Erasing cruise ship crime

Why did the FBI gut a bill requiring the cruise industry to report sexual assaults and rapes?

Published June 25, 2012 11:45AM (EDT)

    (iStockphoto/Mark Evans)
(iStockphoto/Mark Evans)

In January, a 20-year-old Brazilian man named Luis Scavone and a teenage accomplice allegedly raped a 15-year-old girl on a Royal Caribbean holiday cruise. You’ll find no mention of the crime, however, in the FBI and Coast Guard’s database of cruise ship crime. Nor will you find mention of the other rape that allegedly happened on that same cruise. In fact, as Cruise Law News points out, you won’t find a single instance of rape or sexual assault reported on any Royal Caribbean cruises this year.

It’s not as though such crimes are uncommon on cruises. In fact, sexual assaults on cruise ships have been such a problem that in 2010 Congress passed the Cruise Vessel Security and Safety Act of 2010 to increase regulation of the cruise industry, including a requirement that companies create policies to protect rape victims. It also required cruise lines to report serious crimes and missing persons to the FBI when they involved a U.S. citizen, a tally of which would be reported online quarterly on a website maintained by the U.S. Coast Guard. Within the reports, crimes would be broken down by cruise line, the type of offense and whether the perpetrator was a crew member or passenger. Previously, cruise ships voluntarily provided crime statistics to the FBI, but they weren’t made public.

But inexplicably, the FBI inserted language into the bill when it was in committee that has undermined the reporting requirement, raising uncomfortable questions of whether the Bureau is too close to an industry it now has jurisdiction over. The reporting change is all the more peculiar because it flies in the face of how law enforcement has recorded and reported crimes for almost a century.

The purpose of the requirement, according to cruise line rape survivor Laurie Dishman, now an International Cruise Victims vice president, was to give American consumers the information they would need to make an informed decision about whether to choose one cruise line over another based on the crime rate or choose another type of vacation altogether. When Dishman was brutally raped by a crew member she had no idea that sexual assaults were a common occurrence onboard these massive floating cities. To make matters worse, the FBI declined to prosecute her assailant because it determined it was a “she said, he said” case, despite physical evidence of ligature marks around her neck and an impacted tampon. But Dishman wouldn’t be denied and she sought justice through the legislative process. With the help of the ICV, they convinced Rep. Doris Matsui and Sen. John Kerry to draft and sponsor the CVSSA in the hopes of preventing further crime as well as protecting victims when a crime did occur. Its passage was an almost Capraesque tale of a small group of committed activists doggedly pressuring their elected representatives for legislation in the common good against the deep pockets of a powerful industry. It was a feel-good, small “d” democratic story that showed that sometimes the little guy can win on Capitol Hill.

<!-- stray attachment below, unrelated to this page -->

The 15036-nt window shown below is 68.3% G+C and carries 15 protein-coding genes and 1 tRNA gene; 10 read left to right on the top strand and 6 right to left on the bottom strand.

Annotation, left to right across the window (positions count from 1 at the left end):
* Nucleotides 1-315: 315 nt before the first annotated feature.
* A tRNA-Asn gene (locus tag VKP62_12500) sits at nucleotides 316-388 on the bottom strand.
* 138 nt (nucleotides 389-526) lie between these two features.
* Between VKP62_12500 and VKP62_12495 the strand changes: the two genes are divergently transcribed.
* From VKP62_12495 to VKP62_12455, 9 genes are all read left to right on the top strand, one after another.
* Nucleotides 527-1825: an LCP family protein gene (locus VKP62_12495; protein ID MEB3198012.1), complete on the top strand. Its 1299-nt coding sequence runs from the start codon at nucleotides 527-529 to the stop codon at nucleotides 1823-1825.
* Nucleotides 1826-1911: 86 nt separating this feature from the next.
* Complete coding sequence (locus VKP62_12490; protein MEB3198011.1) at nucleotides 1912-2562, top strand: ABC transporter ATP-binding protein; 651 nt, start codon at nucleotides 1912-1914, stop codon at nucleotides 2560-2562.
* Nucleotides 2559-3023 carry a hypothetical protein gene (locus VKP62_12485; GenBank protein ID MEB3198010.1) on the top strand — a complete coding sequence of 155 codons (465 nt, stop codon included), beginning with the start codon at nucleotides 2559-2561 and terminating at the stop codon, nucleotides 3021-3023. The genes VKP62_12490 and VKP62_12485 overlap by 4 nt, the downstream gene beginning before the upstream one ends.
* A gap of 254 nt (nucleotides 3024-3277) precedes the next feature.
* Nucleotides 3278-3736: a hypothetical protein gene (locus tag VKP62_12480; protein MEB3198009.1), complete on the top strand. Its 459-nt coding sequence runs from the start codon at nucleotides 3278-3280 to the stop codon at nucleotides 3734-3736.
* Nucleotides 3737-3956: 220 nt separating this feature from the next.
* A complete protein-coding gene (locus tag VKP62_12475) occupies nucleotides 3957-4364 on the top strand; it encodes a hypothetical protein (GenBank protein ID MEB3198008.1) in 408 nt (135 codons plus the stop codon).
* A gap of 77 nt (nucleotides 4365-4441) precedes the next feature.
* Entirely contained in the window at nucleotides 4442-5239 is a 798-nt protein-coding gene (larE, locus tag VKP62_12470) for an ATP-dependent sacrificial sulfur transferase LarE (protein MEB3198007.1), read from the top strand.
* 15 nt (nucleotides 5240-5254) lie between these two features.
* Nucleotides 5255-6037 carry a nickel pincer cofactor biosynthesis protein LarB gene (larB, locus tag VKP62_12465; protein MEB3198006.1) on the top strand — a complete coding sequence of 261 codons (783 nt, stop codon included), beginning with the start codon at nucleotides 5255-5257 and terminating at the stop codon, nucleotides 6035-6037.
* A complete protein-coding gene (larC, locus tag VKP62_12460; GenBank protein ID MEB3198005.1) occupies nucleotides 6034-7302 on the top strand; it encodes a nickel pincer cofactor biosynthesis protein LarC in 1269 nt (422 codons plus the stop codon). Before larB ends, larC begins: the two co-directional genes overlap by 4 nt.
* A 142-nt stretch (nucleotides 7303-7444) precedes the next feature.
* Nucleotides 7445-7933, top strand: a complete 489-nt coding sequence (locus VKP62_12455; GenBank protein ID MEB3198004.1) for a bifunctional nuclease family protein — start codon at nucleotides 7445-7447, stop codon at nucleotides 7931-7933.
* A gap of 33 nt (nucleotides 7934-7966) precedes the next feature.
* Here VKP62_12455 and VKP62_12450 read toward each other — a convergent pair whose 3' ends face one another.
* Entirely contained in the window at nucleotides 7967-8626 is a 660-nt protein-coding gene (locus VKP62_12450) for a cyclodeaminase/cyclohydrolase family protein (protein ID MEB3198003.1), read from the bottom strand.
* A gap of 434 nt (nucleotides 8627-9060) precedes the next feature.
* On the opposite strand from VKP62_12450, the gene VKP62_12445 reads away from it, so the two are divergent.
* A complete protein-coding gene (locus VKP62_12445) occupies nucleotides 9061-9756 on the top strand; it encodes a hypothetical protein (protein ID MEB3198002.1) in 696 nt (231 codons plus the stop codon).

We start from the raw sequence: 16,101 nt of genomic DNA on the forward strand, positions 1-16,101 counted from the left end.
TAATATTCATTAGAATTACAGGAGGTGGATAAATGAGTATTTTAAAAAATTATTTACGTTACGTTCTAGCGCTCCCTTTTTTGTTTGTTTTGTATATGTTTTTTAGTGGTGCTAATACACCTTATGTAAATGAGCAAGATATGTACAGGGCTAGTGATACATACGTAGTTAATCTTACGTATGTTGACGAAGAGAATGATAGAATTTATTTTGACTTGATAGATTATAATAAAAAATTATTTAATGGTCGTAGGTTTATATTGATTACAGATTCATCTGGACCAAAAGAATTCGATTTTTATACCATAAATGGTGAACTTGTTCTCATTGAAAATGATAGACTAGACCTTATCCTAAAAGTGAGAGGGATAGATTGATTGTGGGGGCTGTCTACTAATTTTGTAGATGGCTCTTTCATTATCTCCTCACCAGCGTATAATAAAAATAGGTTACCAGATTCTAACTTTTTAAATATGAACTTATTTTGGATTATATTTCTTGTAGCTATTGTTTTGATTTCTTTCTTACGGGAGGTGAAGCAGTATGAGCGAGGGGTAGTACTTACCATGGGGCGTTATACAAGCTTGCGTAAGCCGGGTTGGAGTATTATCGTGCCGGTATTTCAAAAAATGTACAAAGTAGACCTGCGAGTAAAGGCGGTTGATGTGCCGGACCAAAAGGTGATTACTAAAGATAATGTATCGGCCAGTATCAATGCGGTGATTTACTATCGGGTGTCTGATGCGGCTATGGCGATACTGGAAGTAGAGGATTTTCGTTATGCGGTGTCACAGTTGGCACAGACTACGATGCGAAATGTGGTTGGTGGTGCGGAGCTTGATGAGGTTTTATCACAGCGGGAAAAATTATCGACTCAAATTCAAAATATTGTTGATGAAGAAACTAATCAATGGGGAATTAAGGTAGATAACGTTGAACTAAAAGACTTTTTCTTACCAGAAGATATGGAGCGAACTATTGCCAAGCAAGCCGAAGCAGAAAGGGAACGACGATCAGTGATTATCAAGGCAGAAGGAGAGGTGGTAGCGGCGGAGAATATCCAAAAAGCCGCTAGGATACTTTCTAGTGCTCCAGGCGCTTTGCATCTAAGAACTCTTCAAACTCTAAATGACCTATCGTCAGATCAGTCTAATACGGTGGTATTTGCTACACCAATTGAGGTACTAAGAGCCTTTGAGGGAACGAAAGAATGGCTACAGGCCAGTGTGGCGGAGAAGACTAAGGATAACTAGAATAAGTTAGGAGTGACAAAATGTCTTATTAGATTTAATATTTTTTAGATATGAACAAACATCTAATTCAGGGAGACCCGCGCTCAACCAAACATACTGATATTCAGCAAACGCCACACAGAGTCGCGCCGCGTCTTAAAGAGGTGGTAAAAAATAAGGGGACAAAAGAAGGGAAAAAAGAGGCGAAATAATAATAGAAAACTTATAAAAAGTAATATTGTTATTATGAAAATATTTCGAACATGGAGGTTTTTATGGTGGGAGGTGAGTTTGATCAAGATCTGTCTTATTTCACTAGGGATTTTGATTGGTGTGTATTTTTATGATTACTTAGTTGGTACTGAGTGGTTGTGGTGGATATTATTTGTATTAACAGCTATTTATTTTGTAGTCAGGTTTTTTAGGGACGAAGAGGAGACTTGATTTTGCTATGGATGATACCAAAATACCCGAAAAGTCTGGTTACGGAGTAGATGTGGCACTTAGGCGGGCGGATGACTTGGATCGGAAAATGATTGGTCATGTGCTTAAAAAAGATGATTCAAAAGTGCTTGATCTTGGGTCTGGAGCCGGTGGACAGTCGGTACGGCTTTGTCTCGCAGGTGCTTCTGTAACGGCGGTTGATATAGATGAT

Or so it seemed.

As the law took effect, the ICV began to notice that the number of crimes reported onboard cruise ships had all but vanished. For instance, in between December 2007 and October 2008, cruise lines voluntarily reported 363 crimes to the FBI, according to FOIA requests from South Florida's Sun Sentinel. But only 54 crimes were reported publicly between 2010 and the first quarter of 2012 under the FBI's new mandatory reporting methodology. In the third quarter of 2011, zero crimes were reported, even though the FBI admitted that alleged crimes had occurred.

In a late 2011 letter to the FBI, ICV president Jaime Barnett, who lost her daughter on a Carnival Cruise Line ship, decried the criminal reporting stats listed on the Coast Guard website. “We believe and firmly assert that the FBI reports, which are published by the USCG, are not in compliance with the actual reporting requirements as outlined in the law which clearly indicates that all alleged crimes recorded in each report, that are not under investigation by the FBI, be reflected,” she wrote.

Barnett at that time had no idea that the FBI was behind the change. In response to the ICV’s complaints about criminal reporting or lack thereof, the FBI said on multiple occasions that the Bureau could not interpret the legislation; it could only follow it. Not once did the FBI or the representatives it sent to four meetings beginning in April 2011 with the ICV admit that it was the Bureau that was responsible for changing the provision. That knowledge came on May 30, when the ICV learned from Sen. John Kerry’s office that the FBI had requested additional language be added to the criminal reporting requirement when the bill was updated by the Commerce Committee.

The inserted language seemed innocent: Crimes would be reported “that are no longer under investigation by the Federal Bureau of Investigation.” Carver, who founded the ICV after his daughter disappeared from a Royal Caribbean Celebrity Cruise in 2004, says that after he was made aware of the change he had lawyers look at it. They all concluded the change was nothing to worry about: Crimes onboard cruise ships would be reported to the public in a timely matter. The language also made it by the bill’s sponsors, Sen. Kerry and Rep. Matsui.